Following – what exactly?  An instinct?  A calling?  My heart?

“And isn’t it lonely?”
– said a man in upstate NY

Yes it can get lonely, but not as lonely as I’ve been before.  Something I’m supposed to do is my companion.  Someone I have yet to meet – maybe purpose?  I honestly don’t have a word for it just yet.

Maybe next week.

 

::

Alden

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So now you’re happy huh? Get ready for the Smackdown

It’s an old rule of storytelling, or at least it’s evident in the storytelling of modern motion pictures: when everything seems to going great…

*         *         *

So I should have known.  I should’ve been aware when I exclaimed from the rooftops “I’m happy again!”  Someone was listening.

“Oh really.. You’re happy?  You’re content?
What’s your name again – It starts with a ‘J’ right?”

Only two days from leaving California, ready and eager to begin chapter two of my trip, to dive in and meet people and keep seeing and keep discovering, I get one of those phone calls.  My car is gone.  Not towed, gone.  Not the car, not the road tripper, but the commuter car, the old but durable and very useful Honda back in California.  In the car were card samples and products, receipts and personal info, but mainly, my guitar.  My Taylor guitar.. yes worth more than the car.  Man.

 

The next day the company I’d signed a long sought-after licensing deal with sends me a cold email terminating the whole deal – before any products have been made, any royalties have been earned.  Just like that I went from bursting with fruit flavor on the mountain to slipping and sliding through east bay mud at sea level.


Yeah.

My maybe place to stay in NY turned into a no, the campsite I was excited about closed for the season two days early, and though I couldn’t believe it was happening again, some of my retailers were actually asking for more cards – after I’d just spent a month restocking them!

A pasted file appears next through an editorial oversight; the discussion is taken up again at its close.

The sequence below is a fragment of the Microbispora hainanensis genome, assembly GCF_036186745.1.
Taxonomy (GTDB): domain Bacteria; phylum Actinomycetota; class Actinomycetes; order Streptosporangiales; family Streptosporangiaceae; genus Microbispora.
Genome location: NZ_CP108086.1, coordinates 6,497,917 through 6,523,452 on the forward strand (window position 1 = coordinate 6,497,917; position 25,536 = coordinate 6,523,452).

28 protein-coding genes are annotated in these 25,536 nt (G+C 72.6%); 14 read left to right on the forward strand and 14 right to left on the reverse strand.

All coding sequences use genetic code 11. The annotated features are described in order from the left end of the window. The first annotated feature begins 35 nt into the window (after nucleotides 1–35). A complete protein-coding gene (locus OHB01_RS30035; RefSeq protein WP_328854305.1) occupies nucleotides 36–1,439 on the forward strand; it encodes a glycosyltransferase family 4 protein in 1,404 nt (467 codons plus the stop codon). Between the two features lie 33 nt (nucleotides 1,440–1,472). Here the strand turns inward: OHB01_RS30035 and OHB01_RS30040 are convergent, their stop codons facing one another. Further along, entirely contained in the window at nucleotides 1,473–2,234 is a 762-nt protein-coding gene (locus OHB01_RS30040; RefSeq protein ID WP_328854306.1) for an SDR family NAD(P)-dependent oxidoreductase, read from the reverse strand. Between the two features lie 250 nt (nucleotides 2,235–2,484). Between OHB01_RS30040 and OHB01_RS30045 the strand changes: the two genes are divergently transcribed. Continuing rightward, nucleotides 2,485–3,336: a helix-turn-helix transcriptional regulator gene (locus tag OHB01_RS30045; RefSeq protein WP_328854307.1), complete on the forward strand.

And I had a bus ride from Atlanta to DC to think about it.

Goodness.

*         *         *

And then – and since we’re on a movie track – I remembered Luke.   

We were all so excited – Luke had found his mentor! He’d found yoda. Rigorous training began, new outlooks were presented, new challenges, and of course, new solutions, ones he’d never thought of. 

Like belief. Belief that things aren’t always what they seem, that the impossible doesn’t have to be.

And then, just like that, he must go.  his friends are in trouble.  

The real world wasn’t waiting for his training like some snooty general on a civilized battlefield.

[in a British accent circa 1600]

“Shoot your arrows sir, then I’ll shoot mine!” What’s that – you’re reloading?  We’ll wait.”

No.  Time waits for no man, and all that relief we felt as he’d found his teacher was gone, and though Luke promised to return, Yoda’s face and our own instincts assured us he wouldn’t.  He was desperately needed, and whatever formal training he’d gotten, would be enough. It would have to.

*         *         *

So what do you do?

Me ? I took inventory.  Like it or not I still had to either continue the trip or drive home, and my car was waiting for me in Maryland – and with a nice new top after all these years.  I had at least three friends I wanted to see and who were waiting to see me.  I had a business meeting in Brooklyn that I had to try and make.  My business now had clear challenges, and if I wanted to make it this might be as good a crossroad scenario as any.